I had considered not publishing the ignorant comments but am glad I did because I’ve been heartened by the dismantling and debate put forth by better-educated commenters. And that said, the support for my post has been overwhelmingly positive. Besides people complimenting my style of writing, I have had communications from people of all walks of life telling me that the message was received in the spirit I’d intended it. Such as:
My white friend who printed this out so that she could give it to nosy busybodies who say this about her black babies, making them feel hurt. The many black people, of all skin-tones, who’ve shared my writing and stood in solidarity with me. My other white friend who, after reading this, felt confident enough to sit her black daughter down to talk about this, and told me that the connection they made and the smile on her daughter’s face was worth all the previous heartache. My black Aunties who thanked me for articulating what they had been too shame or too shy to express all their lives. My white friend who supported me and shared this amongst his mostly non-Indigenous network. A black artist overseas who encounters this outside the context of generic Aussie racism, who thanked me because my writing made her feel less alone, overseas and away from mob. The whitefellas who get it and came in to bat when other people tried to whitesplain their entitlement to me. My black friends who thanked me for speaking for them, for sacrificing my private nature for them by putting my emotional history in the public sphere. My white friends, some of whom I’ve heard say this in the past, sharing it around so that healing could begin.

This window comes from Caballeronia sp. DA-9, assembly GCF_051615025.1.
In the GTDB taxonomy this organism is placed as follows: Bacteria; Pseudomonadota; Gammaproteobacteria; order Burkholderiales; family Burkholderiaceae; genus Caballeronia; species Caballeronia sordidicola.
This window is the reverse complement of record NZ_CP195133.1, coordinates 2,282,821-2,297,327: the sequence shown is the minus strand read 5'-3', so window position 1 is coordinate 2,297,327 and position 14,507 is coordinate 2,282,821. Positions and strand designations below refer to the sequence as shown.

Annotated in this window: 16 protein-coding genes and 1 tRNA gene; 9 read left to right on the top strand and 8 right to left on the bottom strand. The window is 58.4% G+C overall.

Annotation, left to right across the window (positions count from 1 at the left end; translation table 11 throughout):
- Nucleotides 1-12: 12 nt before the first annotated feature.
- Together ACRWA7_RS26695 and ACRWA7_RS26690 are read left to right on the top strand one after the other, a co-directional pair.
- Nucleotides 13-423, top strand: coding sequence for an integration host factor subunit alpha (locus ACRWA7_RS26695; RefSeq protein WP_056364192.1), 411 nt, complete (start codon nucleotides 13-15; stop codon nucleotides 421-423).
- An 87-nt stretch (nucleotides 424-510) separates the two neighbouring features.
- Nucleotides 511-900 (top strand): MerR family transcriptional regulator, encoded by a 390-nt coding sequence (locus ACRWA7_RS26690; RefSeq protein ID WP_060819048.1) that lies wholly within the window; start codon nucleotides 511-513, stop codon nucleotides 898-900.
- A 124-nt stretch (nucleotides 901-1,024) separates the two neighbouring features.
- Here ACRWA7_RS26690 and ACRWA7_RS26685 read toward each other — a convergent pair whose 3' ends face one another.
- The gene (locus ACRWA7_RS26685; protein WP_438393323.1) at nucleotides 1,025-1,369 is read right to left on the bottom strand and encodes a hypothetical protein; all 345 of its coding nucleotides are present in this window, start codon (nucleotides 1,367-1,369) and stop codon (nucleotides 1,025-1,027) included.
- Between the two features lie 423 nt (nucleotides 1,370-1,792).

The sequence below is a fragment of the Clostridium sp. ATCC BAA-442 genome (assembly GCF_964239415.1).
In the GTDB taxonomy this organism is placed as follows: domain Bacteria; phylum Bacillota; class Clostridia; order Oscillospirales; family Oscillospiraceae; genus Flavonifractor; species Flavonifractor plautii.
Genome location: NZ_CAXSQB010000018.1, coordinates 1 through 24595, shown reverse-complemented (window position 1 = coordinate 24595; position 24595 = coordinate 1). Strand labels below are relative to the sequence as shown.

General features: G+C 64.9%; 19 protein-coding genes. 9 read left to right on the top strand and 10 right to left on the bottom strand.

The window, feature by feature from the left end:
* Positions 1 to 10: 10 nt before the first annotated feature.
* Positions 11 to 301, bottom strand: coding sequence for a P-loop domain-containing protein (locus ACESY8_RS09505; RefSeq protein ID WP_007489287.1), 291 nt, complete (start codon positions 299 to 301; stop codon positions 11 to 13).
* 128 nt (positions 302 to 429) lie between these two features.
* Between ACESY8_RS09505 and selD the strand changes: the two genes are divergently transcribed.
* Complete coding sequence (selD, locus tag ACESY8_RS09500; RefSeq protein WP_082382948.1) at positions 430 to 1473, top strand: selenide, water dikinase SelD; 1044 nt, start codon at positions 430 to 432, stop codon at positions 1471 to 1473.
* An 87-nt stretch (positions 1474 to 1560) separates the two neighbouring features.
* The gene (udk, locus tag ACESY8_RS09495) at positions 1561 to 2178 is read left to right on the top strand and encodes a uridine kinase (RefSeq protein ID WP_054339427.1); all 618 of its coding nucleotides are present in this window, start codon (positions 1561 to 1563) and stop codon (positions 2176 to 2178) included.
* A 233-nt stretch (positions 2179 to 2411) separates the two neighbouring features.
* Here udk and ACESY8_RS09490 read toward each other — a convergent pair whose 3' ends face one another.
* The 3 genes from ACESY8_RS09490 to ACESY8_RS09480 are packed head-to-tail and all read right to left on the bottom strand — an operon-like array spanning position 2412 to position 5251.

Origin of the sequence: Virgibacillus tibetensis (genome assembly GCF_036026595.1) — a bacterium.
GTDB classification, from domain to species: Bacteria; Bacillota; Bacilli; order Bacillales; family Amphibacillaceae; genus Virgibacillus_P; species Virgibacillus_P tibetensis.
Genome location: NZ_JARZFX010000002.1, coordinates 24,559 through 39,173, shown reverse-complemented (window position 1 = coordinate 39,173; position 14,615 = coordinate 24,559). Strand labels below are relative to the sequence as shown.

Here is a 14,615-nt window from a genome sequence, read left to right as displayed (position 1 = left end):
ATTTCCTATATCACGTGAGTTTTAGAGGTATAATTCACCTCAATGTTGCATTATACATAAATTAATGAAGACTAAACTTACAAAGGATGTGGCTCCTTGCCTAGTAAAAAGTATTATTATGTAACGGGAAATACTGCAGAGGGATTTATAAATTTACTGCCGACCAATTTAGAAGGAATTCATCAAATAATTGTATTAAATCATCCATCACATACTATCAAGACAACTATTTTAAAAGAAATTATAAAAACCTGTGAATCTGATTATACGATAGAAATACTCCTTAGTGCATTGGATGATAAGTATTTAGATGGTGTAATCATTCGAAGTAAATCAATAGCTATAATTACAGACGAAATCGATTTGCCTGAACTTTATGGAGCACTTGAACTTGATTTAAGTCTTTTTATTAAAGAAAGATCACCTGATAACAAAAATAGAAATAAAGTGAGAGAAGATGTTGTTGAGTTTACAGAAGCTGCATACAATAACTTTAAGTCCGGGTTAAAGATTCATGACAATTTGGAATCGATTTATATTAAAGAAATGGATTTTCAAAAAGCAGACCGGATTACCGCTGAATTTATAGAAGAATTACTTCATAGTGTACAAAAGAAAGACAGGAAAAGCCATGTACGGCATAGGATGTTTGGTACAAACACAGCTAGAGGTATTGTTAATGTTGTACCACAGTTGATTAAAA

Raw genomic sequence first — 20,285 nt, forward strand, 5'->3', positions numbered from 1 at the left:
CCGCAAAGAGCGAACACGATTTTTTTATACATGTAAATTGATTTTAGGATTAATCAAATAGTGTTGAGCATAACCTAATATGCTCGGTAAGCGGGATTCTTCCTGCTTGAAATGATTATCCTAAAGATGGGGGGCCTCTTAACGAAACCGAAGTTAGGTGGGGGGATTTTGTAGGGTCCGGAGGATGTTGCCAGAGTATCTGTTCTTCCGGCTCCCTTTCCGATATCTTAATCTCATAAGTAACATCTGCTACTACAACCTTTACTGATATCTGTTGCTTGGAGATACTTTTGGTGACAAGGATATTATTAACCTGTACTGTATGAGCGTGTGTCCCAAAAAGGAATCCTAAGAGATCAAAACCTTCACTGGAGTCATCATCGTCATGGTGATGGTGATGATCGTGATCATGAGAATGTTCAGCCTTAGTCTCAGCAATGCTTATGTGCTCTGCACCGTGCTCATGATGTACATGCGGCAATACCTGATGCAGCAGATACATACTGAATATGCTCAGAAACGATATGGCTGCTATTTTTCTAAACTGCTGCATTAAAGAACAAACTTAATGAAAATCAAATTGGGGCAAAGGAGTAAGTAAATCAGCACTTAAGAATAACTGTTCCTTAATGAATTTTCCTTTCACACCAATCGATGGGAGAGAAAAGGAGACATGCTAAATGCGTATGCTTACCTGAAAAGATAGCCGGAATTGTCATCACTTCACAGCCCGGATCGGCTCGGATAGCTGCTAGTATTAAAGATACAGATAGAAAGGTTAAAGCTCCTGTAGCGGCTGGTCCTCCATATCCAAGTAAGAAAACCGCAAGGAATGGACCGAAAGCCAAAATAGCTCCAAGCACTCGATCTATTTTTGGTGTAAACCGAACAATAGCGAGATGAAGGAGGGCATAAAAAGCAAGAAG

Here I sit, writing this in my break from marking essays that are discussing race and representation. Essays from mostly non-Indigenous students; the social workers, teachers and policy-makers of the future. People who will have the power to make or break Aboriginal people. Thankfully, they mostly get it, and if they don’t yet, well. Instead of getting angry at them I remind myself that it is only Week Four of a twelve week course, that they should not bear the brunt of my frustration that’s better directed at the history, and at the institutions. That despite their cognitive dissonance in the face of learning true Aboriginal (and therefore Australian) history, they are doing the hard work, the necessary work of decolonising their minds, and examining their assumptions and attitudes that will one day hopefully lead to right action.
Once these essays are marked I will then work on my thesis that is exploring the ways in which women from my community (including myself) have experienced transgenerational trauma as a result of past government policies, and how they interrupt these effects and move forward, spreading strength. Real evidence of Aboriginal people transcending our historical legacies, and doing what we’ve always done: resisting assimilation, healing trauma and caring for our kids. The unsung heroes who are having a go, who have been hurt in different ways by the seemingly innocuous but assimilationist comments of non-Indigenous people.
Here I sit writing this, on the bank of the Deerubban, not far from the place my grandmother was born. The very same place that she last saw her mother before welfare took her because to them, she didn’t look Aboriginal enough. Here I sit, reflecting on the week and the impacts of my writing, the power we all hold to heal instead of hurt. And, here I sit, safe in the knowledge that my grandmother would be proud of me.
– Defender Of The Faith, 31st of March 2014